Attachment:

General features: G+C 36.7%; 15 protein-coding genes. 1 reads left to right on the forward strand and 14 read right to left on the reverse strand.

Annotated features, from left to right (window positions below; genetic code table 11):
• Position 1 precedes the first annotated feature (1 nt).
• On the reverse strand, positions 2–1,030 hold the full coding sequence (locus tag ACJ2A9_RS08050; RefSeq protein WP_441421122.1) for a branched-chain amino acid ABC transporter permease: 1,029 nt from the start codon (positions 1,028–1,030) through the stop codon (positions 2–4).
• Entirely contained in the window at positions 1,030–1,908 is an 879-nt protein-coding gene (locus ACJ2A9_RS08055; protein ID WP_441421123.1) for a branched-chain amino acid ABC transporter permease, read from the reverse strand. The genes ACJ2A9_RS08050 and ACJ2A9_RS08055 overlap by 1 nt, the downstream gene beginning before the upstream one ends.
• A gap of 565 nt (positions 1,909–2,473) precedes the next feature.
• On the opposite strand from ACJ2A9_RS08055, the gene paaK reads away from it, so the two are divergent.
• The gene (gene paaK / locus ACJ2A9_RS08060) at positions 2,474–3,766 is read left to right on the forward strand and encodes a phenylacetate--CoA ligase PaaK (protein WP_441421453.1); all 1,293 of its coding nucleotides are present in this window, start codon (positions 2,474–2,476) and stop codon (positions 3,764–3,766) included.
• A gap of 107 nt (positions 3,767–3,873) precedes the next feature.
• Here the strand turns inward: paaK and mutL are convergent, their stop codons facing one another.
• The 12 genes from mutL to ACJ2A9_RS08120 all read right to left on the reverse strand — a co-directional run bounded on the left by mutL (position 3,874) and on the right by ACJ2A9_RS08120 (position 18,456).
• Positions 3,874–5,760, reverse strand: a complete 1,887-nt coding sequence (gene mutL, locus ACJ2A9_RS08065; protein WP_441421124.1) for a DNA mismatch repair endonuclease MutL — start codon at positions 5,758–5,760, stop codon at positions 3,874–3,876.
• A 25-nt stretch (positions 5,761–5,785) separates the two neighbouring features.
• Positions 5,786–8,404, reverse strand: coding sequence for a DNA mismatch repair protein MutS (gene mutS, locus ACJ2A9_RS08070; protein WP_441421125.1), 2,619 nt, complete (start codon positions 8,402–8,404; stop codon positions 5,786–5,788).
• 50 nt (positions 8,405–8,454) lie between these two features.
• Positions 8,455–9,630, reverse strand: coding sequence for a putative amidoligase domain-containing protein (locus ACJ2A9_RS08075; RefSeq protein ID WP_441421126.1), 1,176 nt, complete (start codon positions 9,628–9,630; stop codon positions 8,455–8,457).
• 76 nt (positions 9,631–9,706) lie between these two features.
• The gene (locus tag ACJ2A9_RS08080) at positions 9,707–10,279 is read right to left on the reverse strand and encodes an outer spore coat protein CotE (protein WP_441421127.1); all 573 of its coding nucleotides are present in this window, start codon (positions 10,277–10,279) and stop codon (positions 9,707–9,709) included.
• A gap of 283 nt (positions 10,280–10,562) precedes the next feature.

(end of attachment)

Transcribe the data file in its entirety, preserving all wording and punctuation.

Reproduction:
General features: G+C 36.7%; 15 protein-coding genes. 1 reads left to right on the forward strand and 14 read right to left on the reverse strand.

Annotated features, from left to right (window positions below; genetic code table 11):
• Position 1 precedes the first annotated feature (1 nt).
• On the reverse strand, positions 2–1,030 hold the full coding sequence (locus tag ACJ2A9_RS08050; RefSeq protein WP_441421122.1) for a branched-chain amino acid ABC transporter permease: 1,029 nt from the start codon (positions 1,028–1,030) through the stop codon (positions 2–4).
• Entirely contained in the window at positions 1,030–1,908 is an 879-nt protein-coding gene (locus ACJ2A9_RS08055; protein ID WP_441421123.1) for a branched-chain amino acid ABC transporter permease, read from the reverse strand. The genes ACJ2A9_RS08050 and ACJ2A9_RS08055 overlap by 1 nt, the downstream gene beginning before the upstream one ends.
• A gap of 565 nt (positions 1,909–2,473) precedes the next feature.
• On the opposite strand from ACJ2A9_RS08055, the gene paaK reads away from it, so the two are divergent.
• The gene (gene paaK / locus ACJ2A9_RS08060) at positions 2,474–3,766 is read left to right on the forward strand and encodes a phenylacetate--CoA ligase PaaK (protein WP_441421453.1); all 1,293 of its coding nucleotides are present in this window, start codon (positions 2,474–2,476) and stop codon (positions 3,764–3,766) included.
• A gap of 107 nt (positions 3,767–3,873) precedes the next feature.
• Here the strand turns inward: paaK and mutL are convergent, their stop codons facing one another.
• The 12 genes from mutL to ACJ2A9_RS08120 all read right to left on the reverse strand — a co-directional run bounded on the left by mutL (position 3,874) and on the right by ACJ2A9_RS08120 (position 18,456).
• Positions 3,874–5,760, reverse strand: a complete 1,887-nt coding sequence (gene mutL, locus ACJ2A9_RS08065; protein WP_441421124.1) for a DNA mismatch repair endonuclease MutL — start codon at positions 5,758–5,760, stop codon at positions 3,874–3,876.
• A 25-nt stretch (positions 5,761–5,785) separates the two neighbouring features.
• Positions 5,786–8,404, reverse strand: coding sequence for a DNA mismatch repair protein MutS (gene mutS, locus ACJ2A9_RS08070; protein WP_441421125.1), 2,619 nt, complete (start codon positions 8,402–8,404; stop codon positions 5,786–5,788).
• 50 nt (positions 8,405–8,454) lie between these two features.
• Positions 8,455–9,630, reverse strand: coding sequence for a putative amidoligase domain-containing protein (locus ACJ2A9_RS08075; RefSeq protein ID WP_441421126.1), 1,176 nt, complete (start codon positions 9,628–9,630; stop codon positions 8,455–8,457).
• 76 nt (positions 9,631–9,706) lie between these two features.
• The gene (locus tag ACJ2A9_RS08080) at positions 9,707–10,279 is read right to left on the reverse strand and encodes an outer spore coat protein CotE (protein WP_441421127.1); all 573 of its coding nucleotides are present in this window, start codon (positions 10,277–10,279) and stop codon (positions 9,707–9,709) included.
• A gap of 283 nt (positions 10,280–10,562) precedes the next feature.